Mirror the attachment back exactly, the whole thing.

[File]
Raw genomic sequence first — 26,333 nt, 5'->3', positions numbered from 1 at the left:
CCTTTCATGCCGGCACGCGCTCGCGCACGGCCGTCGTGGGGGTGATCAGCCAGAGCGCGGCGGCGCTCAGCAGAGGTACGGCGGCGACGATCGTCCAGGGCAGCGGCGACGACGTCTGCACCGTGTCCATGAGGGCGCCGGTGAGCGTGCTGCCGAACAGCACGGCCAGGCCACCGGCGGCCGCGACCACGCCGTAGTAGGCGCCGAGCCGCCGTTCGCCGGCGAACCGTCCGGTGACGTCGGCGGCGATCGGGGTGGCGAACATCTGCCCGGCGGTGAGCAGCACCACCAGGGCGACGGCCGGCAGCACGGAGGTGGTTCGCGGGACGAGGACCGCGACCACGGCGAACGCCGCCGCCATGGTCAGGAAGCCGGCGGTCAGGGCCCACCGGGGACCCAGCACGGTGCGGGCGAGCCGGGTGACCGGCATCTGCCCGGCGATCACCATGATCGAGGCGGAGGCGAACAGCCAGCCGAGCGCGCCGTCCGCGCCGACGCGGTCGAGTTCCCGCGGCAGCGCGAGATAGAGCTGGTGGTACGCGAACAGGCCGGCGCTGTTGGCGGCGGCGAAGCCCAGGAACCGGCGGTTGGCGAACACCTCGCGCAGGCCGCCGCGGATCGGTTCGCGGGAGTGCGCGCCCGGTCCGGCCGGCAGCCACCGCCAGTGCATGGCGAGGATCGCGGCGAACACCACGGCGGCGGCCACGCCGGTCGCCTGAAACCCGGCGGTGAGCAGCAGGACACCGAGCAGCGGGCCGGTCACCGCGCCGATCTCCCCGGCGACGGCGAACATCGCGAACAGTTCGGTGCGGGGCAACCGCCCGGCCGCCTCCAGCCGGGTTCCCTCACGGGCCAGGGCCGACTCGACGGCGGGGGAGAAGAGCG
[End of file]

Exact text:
Raw genomic sequence first — 26,333 nt, 5'->3', positions numbered from 1 at the left:
CCTTTCATGCCGGCACGCGCTCGCGCACGGCCGTCGTGGGGGTGATCAGCCAGAGCGCGGCGGCGCTCAGCAGAGGTACGGCGGCGACGATCGTCCAGGGCAGCGGCGACGACGTCTGCACCGTGTCCATGAGGGCGCCGGTGAGCGTGCTGCCGAACAGCACGGCCAGGCCACCGGCGGCCGCGACCACGCCGTAGTAGGCGCCGAGCCGCCGTTCGCCGGCGAACCGTCCGGTGACGTCGGCGGCGATCGGGGTGGCGAACATCTGCCCGGCGGTGAGCAGCACCACCAGGGCGACGGCCGGCAGCACGGAGGTGGTTCGCGGGACGAGGACCGCGACCACGGCGAACGCCGCCGCCATGGTCAGGAAGCCGGCGGTCAGGGCCCACCGGGGACCCAGCACGGTGCGGGCGAGCCGGGTGACCGGCATCTGCCCGGCGATCACCATGATCGAGGCGGAGGCGAACAGCCAGCCGAGCGCGCCGTCCGCGCCGACGCGGTCGAGTTCCCGCGGCAGCGCGAGATAGAGCTGGTGGTACGCGAACAGGCCGGCGCTGTTGGCGGCGGCGAAGCCCAGGAACCGGCGGTTGGCGAACACCTCGCGCAGGCCGCCGCGGATCGGTTCGCGGGAGTGCGCGCCCGGTCCGGCCGGCAGCCACCGCCAGTGCATGGCGAGGATCGCGGCGAACACCACGGCGGCGGCCACGCCGGTCGCCTGAAACCCGGCGGTGAGCAGCAGGACACCGAGCAGCGGGCCGGTCACCGCGCCGATCTCCCCGGCGACGGCGAACATCGCGAACAGTTCGGTGCGGGGCAACCGCCCGGCCGCCTCCAGCCGGGTTCCCTCACGGGCCAGGGCCGACTCGACGGCGGGGGAGAAGAGCG